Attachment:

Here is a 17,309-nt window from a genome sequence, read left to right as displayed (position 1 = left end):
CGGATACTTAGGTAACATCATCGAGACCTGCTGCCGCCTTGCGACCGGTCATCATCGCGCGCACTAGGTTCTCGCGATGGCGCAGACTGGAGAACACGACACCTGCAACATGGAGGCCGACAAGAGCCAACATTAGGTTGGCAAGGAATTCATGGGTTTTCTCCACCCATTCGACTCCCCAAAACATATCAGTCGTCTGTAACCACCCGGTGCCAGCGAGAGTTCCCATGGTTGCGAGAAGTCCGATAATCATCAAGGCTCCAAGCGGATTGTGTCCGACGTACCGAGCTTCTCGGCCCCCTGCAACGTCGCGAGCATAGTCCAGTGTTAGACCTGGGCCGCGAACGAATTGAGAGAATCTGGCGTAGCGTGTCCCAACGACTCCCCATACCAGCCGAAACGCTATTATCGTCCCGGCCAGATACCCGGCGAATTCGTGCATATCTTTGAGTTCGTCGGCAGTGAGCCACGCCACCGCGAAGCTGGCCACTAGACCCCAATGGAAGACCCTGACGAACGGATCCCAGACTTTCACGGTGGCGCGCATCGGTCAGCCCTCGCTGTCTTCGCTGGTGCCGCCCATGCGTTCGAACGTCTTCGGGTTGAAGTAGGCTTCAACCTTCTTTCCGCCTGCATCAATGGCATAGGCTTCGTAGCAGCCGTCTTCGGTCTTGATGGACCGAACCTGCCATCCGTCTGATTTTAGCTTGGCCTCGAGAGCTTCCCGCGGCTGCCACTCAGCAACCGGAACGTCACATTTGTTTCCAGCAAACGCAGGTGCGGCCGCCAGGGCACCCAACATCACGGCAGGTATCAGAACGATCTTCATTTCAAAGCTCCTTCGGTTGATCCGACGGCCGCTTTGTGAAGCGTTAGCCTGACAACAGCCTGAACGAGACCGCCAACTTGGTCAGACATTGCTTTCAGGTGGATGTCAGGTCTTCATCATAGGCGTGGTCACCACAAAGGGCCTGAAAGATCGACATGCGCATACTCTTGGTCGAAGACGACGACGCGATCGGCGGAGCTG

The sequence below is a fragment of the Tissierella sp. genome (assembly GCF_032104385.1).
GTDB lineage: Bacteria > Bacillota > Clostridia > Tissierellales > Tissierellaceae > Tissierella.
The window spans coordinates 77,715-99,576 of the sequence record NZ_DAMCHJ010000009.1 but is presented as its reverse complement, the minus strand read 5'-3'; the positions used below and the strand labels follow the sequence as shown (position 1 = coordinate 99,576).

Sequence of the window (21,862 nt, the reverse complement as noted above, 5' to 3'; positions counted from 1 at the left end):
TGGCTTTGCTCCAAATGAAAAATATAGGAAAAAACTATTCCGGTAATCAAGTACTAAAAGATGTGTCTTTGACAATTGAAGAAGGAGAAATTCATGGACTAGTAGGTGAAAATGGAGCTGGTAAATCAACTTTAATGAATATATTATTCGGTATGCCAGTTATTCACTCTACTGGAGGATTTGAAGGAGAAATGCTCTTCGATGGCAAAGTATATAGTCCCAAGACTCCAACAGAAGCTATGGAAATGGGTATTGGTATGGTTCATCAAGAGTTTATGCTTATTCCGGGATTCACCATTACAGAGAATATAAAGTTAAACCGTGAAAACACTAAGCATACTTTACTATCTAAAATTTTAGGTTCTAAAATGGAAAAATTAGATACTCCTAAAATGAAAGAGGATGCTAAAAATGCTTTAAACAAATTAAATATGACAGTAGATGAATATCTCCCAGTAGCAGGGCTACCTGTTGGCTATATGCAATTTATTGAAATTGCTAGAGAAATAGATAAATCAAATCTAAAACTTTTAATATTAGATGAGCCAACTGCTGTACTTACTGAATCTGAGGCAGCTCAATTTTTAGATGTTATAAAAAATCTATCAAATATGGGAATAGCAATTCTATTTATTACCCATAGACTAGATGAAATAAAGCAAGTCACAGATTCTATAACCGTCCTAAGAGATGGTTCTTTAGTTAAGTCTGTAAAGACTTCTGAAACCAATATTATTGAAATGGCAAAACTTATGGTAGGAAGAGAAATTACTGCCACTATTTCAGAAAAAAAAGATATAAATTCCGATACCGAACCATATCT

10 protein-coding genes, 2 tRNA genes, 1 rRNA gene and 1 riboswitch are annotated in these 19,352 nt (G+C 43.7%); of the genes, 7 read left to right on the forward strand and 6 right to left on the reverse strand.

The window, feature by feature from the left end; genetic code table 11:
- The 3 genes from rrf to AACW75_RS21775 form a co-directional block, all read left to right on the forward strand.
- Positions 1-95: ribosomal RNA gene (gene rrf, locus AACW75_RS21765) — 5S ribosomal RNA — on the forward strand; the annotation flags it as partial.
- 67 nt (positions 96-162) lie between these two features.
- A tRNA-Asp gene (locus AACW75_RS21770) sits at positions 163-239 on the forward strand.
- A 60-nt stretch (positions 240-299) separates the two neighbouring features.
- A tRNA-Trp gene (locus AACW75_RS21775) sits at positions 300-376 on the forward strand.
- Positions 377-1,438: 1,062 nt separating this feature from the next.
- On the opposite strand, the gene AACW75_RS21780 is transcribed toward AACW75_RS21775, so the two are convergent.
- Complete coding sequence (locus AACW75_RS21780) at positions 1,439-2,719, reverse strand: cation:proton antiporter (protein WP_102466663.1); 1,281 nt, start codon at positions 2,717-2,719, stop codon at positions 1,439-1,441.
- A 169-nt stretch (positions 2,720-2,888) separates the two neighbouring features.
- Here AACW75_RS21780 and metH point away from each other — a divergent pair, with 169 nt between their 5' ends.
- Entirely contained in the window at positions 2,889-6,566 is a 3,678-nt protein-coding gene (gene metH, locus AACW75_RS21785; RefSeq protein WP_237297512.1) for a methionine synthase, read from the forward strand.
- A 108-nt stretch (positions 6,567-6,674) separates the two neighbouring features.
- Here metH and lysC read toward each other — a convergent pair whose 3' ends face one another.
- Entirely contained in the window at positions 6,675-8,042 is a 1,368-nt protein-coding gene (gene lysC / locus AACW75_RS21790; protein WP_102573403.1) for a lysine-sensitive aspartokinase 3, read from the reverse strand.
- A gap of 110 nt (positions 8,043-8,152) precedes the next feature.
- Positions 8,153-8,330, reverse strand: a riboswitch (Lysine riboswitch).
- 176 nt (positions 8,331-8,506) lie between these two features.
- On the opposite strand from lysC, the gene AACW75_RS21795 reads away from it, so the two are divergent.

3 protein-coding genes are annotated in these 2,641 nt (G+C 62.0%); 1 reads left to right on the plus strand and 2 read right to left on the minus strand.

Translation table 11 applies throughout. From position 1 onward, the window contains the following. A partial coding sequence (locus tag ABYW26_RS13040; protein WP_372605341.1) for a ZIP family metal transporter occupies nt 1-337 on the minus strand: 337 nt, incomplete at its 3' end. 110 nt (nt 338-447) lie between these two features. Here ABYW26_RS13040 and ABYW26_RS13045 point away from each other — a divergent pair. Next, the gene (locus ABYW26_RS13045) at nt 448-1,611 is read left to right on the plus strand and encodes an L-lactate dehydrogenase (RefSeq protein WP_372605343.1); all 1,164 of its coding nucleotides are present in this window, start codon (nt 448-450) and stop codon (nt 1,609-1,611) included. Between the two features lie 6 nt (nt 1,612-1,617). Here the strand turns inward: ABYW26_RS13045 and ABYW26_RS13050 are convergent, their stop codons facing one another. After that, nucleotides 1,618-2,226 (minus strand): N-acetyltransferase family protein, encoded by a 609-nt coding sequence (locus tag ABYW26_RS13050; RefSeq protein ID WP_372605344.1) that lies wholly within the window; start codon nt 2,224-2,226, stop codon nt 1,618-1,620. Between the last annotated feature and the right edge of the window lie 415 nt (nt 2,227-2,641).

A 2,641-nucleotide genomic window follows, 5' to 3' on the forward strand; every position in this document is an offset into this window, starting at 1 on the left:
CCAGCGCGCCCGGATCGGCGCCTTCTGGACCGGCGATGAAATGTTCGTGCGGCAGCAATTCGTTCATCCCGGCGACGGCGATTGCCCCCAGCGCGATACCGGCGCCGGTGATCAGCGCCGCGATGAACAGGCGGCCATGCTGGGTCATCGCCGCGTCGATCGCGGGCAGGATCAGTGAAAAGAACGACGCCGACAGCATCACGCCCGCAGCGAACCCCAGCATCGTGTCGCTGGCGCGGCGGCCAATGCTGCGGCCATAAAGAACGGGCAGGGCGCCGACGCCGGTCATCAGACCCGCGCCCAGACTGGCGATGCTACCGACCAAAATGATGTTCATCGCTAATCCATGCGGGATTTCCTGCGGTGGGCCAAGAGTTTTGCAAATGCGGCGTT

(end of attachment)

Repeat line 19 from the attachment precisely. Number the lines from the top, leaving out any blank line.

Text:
- A 169-nt stretch (positions 2,720-2,888) separates the two neighbouring features.